Ancestral Machines, A Humanity’s Fire Novel
Orbit, 504 pages
Review by Duncan Lunan
I enjoyed the Humanity’s Fire trilogy which preceded this novel, but I was concerned that the opening of the Well into vast sub-layers of alternative realities and ancient technologies would submerge the emphasis on human values which had characterised the early parts of the trilogy. When I found that Ancestral Machines begins down there, I feared that my misgivings would be justified – intriguing though it was to find events in “a cavernous opening half a million miles wide and about three million long, its floor a vast plain littered with the cracked, smashed and split ruins of entire worlds”, like Slartibardfast’s workshop in the film version of Hitchhiker… if the antigravity failed. I was also put off by starting with a conversation between two artificial intelligences, of which I have been reading rather a lot in recent SF. However, the action moves from there up to our level of reality, the prime continuum, and though the drone which is dispatched to it has a major part to play towards the end, it’s out of action for much of the novel.
It’s sent to counter the emergence near ‘Earthsphere’ of a truly nasty construct called the Warcage, which was once an artificial solar system called the Great Harbour of Benevolent Harmony. It has long since been taken over by dissidents with a lust for war and conquest, who pit the inhabitants of its planets against one another, breeding ever more savage warriors, and replacing each world as it becomes ruined with a fresh one stolen from elsewhere. Such planet-collecting has featured in SF before, in the BBC’s long-forgotten serial The Big Pull, in a story by the late Lesley Hatch called ‘Asset-strippers’ in the Daily Record‘s ‘Lance McLane strip’, and in Doctor Who. Until recently the general view in astrodynamics was that such collections of habitable worlds were dynamically impossible, and it’s described here as “a massive macro-engineering achievement”, although the late Prof. Archie Roy wasn’t so sure – simulations at Glasgow University had suggested that up to 60 earthlike worlds could be added to the inner Solar System without drastic effect. The recent discovery of seven earthlike planets tightly clustered around the star TRAPPIST-1 suggests that maybe planetary collection could work without super-technology to hold the system together. In that literal sense, the late Chris Boyce may not have been right when he said, “Interstellar chequers is not a viable mode of existence”.
The TV/film comparisons are appropriate because in his Acknowledgements Michael Cobley makes a second dedication, to the writers and actors of Firefly. Here the freelance starship captain is called Pyke (try not to think of the Star Trek pilot episode or of Dad’s Army, and when he meets up with a woman officer of Earthspace intelligence called Sam, try not to think of Stargate). We meet him when he’s just been robbed of a cargo and two of his crew have (apparently) been killed. Setting off in pursuit, he rescues another, stranded crew who take over the ship. To regain it and crew members being held hostage, he must penetrate the Warcage and assassinate a local overlord, to give rebellion against them time to find its feet.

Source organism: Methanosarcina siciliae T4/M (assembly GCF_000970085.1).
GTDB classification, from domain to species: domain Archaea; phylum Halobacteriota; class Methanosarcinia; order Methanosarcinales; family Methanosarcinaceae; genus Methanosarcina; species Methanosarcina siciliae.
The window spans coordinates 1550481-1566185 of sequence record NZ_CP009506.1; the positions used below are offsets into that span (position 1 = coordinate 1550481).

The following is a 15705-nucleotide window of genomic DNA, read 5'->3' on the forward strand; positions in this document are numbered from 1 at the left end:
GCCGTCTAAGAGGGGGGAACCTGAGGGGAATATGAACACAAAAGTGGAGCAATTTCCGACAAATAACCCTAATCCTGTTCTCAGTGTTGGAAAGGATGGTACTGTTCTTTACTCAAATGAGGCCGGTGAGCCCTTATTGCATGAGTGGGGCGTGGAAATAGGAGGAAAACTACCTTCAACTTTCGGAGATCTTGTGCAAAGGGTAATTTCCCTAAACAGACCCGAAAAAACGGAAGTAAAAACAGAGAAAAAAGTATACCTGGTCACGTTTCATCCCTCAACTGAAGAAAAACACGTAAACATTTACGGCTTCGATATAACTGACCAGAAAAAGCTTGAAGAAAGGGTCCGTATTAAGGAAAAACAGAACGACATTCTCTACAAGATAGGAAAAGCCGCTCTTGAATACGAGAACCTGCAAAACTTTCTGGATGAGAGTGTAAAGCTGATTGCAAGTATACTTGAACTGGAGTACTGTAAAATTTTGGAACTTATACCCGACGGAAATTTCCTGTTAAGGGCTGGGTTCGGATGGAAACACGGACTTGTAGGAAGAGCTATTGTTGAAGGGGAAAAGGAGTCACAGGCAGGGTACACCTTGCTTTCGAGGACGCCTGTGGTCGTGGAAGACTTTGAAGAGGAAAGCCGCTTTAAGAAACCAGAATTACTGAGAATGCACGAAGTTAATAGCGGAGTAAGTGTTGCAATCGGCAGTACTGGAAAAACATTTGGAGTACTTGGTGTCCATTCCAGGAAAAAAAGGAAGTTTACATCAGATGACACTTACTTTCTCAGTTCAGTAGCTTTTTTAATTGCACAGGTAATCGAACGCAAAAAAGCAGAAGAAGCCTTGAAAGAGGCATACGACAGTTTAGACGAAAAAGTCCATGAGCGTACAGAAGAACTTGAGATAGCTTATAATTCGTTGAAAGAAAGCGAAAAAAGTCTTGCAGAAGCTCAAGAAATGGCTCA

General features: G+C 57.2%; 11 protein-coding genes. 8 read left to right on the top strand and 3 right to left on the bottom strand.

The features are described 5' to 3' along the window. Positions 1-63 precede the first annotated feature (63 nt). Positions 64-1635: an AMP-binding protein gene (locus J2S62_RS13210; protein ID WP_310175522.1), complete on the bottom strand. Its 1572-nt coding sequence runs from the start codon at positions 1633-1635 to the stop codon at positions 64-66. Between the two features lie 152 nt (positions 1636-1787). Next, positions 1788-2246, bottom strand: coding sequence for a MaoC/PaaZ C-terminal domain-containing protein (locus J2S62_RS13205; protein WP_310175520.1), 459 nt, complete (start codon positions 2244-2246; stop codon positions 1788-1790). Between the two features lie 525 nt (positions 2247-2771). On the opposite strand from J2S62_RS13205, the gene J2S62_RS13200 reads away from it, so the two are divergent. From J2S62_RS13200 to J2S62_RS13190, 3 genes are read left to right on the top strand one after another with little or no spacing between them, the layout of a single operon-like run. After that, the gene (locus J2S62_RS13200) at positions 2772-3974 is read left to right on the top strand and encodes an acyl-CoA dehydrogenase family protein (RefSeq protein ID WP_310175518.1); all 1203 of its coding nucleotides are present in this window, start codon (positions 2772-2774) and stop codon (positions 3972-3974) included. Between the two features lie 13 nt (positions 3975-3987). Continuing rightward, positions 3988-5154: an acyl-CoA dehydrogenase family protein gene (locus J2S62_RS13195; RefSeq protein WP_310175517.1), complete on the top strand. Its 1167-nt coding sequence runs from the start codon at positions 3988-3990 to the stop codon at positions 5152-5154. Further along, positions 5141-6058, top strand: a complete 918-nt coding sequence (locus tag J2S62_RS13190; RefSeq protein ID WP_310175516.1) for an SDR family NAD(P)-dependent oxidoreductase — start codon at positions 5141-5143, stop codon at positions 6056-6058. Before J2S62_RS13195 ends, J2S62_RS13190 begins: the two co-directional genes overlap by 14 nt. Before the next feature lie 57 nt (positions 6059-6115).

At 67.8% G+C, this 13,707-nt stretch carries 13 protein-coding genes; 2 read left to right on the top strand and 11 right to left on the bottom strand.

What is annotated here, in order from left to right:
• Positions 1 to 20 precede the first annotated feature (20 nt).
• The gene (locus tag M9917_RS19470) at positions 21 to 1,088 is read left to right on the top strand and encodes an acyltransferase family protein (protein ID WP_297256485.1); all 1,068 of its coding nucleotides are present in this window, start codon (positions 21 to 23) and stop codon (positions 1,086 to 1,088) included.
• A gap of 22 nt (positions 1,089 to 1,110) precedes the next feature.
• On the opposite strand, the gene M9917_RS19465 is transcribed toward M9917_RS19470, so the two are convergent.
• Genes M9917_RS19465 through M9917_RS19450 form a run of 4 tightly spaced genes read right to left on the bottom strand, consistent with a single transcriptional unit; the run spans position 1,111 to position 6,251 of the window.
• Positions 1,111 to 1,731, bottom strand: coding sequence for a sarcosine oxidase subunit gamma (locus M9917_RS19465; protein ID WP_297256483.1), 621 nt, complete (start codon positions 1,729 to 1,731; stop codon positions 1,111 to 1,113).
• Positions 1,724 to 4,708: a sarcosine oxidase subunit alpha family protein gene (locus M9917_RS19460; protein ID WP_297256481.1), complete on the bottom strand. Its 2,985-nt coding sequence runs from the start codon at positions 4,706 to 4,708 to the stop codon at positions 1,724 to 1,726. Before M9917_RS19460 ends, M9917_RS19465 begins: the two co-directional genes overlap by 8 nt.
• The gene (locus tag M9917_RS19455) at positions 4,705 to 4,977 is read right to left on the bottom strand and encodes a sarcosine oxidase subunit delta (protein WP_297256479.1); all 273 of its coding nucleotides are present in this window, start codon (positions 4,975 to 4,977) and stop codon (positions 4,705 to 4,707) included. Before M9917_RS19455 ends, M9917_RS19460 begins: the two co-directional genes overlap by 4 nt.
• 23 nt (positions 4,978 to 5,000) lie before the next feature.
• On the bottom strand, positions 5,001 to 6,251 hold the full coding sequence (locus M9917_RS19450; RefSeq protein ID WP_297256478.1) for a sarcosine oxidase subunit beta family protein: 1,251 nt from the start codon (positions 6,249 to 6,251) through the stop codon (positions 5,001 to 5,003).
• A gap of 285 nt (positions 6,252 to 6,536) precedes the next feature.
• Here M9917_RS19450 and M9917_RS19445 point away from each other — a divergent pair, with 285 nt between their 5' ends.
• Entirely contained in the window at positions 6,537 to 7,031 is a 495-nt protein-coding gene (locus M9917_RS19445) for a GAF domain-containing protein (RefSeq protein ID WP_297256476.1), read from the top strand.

That’s only a partial summary and there are numerous complicating elements, particularly a military leader on the other side who’s haunted by the personalities of his ancestors – at first an irritation but later to prove crucial. It’s all good rollicking stuff, and the few reservations I have concern characterisation and plot. I think Michael relies too much on reader knowledge of Firefly to let us link to his characters. The series is not that well known – it was just a word to me until Serenity was televised, amd not having the background, it meant little to me then. I wouldn’t have seen it now, but that my wife is a fan of Nathan Fillion in Castle. And while I can see him as ‘Mal’ Reynolds haring off after his missing cargo and revenge, for dramatic reasons within an episode, it’s at least possible (especially at movie length) that he would cut his losses, bide his time, and position himself for a more satisfying retribution. Like the one in Tom Toner’s The Promise of the Child, which I reviewed here in Issue No. 2, the whole assassination plot rests on similar shaky assumptions throughout. In particular, I can’t see Reynolds letting Firefly be taken over by strangers with such laughable ease: all it takes is for the last two crew members aboard Pyke’s ship to be given a false message that they’re wanted at the base of the ramp.
Starting a story in medias res is a powerful device, but it’s not always effective. Pyke loses two of his crew at the outset, more are taken hostage as he loses his ship, and on his way into the Warcage still another has to be left behind at a location which proves crucial later. I regret to say that I began to find this funny rather than sharing Pyke’s anger and grief, let alone the feelings of the other crew members, and when they’re reunited at the end I didn’t rejoice as I should, because I’d never seen them working together as a team in the first place. But now they are all back together and have their ship back, no doubt there will be more fun to come.
First published in Shoreline of Infinity issue 8.